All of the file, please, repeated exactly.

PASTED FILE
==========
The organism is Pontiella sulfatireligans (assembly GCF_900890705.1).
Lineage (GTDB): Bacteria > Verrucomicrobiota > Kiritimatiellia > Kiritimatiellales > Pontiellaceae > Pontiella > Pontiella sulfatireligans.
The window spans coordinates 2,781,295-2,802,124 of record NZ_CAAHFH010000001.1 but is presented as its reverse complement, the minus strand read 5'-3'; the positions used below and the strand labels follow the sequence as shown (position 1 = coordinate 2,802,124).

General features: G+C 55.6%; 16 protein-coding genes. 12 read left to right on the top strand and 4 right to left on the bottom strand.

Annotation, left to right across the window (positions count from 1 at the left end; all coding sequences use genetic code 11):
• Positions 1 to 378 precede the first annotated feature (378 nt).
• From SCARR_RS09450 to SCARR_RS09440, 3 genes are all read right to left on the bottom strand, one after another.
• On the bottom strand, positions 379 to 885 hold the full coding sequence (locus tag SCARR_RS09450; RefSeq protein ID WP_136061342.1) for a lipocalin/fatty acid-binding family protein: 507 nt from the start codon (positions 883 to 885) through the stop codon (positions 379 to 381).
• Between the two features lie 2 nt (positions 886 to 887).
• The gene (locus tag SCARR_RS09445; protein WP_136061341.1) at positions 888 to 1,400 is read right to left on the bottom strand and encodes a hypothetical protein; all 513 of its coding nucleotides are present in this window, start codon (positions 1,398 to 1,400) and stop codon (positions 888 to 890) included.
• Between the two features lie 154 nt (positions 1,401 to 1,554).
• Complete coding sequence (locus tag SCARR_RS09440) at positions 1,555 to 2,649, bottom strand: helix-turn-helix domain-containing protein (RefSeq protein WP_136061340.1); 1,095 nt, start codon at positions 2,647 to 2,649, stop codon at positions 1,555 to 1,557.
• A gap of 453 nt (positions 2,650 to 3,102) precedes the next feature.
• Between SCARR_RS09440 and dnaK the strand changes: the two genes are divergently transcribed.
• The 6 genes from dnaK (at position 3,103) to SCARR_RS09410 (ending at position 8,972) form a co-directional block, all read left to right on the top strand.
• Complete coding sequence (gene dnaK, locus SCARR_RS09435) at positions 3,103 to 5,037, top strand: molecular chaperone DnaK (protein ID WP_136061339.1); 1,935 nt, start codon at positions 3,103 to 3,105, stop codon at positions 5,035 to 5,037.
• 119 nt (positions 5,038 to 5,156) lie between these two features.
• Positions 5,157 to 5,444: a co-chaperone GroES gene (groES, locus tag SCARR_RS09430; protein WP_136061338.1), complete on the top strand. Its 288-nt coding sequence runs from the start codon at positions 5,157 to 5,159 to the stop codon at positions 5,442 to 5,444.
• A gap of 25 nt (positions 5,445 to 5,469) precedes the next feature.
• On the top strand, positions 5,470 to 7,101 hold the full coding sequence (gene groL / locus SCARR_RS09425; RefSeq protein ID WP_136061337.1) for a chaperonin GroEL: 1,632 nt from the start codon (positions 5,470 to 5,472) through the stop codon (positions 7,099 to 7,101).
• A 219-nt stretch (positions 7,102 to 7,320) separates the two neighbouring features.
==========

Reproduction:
The organism is Pontiella sulfatireligans (assembly GCF_900890705.1).
Lineage (GTDB): Bacteria > Verrucomicrobiota > Kiritimatiellia > Kiritimatiellales > Pontiellaceae > Pontiella > Pontiella sulfatireligans.
The window spans coordinates 2,781,295-2,802,124 of record NZ_CAAHFH010000001.1 but is presented as its reverse complement, the minus strand read 5'-3'; the positions used below and the strand labels follow the sequence as shown (position 1 = coordinate 2,802,124).

General features: G+C 55.6%; 16 protein-coding genes. 12 read left to right on the top strand and 4 right to left on the bottom strand.

Annotation, left to right across the window (positions count from 1 at the left end; all coding sequences use genetic code 11):
• Positions 1 to 378 precede the first annotated feature (378 nt).
• From SCARR_RS09450 to SCARR_RS09440, 3 genes are all read right to left on the bottom strand, one after another.
• On the bottom strand, positions 379 to 885 hold the full coding sequence (locus tag SCARR_RS09450; RefSeq protein ID WP_136061342.1) for a lipocalin/fatty acid-binding family protein: 507 nt from the start codon (positions 883 to 885) through the stop codon (positions 379 to 381).
• Between the two features lie 2 nt (positions 886 to 887).
• The gene (locus tag SCARR_RS09445; protein WP_136061341.1) at positions 888 to 1,400 is read right to left on the bottom strand and encodes a hypothetical protein; all 513 of its coding nucleotides are present in this window, start codon (positions 1,398 to 1,400) and stop codon (positions 888 to 890) included.
• Between the two features lie 154 nt (positions 1,401 to 1,554).
• Complete coding sequence (locus tag SCARR_RS09440) at positions 1,555 to 2,649, bottom strand: helix-turn-helix domain-containing protein (RefSeq protein WP_136061340.1); 1,095 nt, start codon at positions 2,647 to 2,649, stop codon at positions 1,555 to 1,557.
• A gap of 453 nt (positions 2,650 to 3,102) precedes the next feature.
• Between SCARR_RS09440 and dnaK the strand changes: the two genes are divergently transcribed.
• The 6 genes from dnaK (at position 3,103) to SCARR_RS09410 (ending at position 8,972) form a co-directional block, all read left to right on the top strand.
• Complete coding sequence (gene dnaK, locus SCARR_RS09435) at positions 3,103 to 5,037, top strand: molecular chaperone DnaK (protein ID WP_136061339.1); 1,935 nt, start codon at positions 3,103 to 3,105, stop codon at positions 5,035 to 5,037.
• 119 nt (positions 5,038 to 5,156) lie between these two features.
• Positions 5,157 to 5,444: a co-chaperone GroES gene (groES, locus tag SCARR_RS09430; protein WP_136061338.1), complete on the top strand. Its 288-nt coding sequence runs from the start codon at positions 5,157 to 5,159 to the stop codon at positions 5,442 to 5,444.
• A gap of 25 nt (positions 5,445 to 5,469) precedes the next feature.
• On the top strand, positions 5,470 to 7,101 hold the full coding sequence (gene groL / locus SCARR_RS09425; RefSeq protein ID WP_136061337.1) for a chaperonin GroEL: 1,632 nt from the start codon (positions 5,470 to 5,472) through the stop codon (positions 7,099 to 7,101).
• A 219-nt stretch (positions 7,102 to 7,320) separates the two neighbouring features.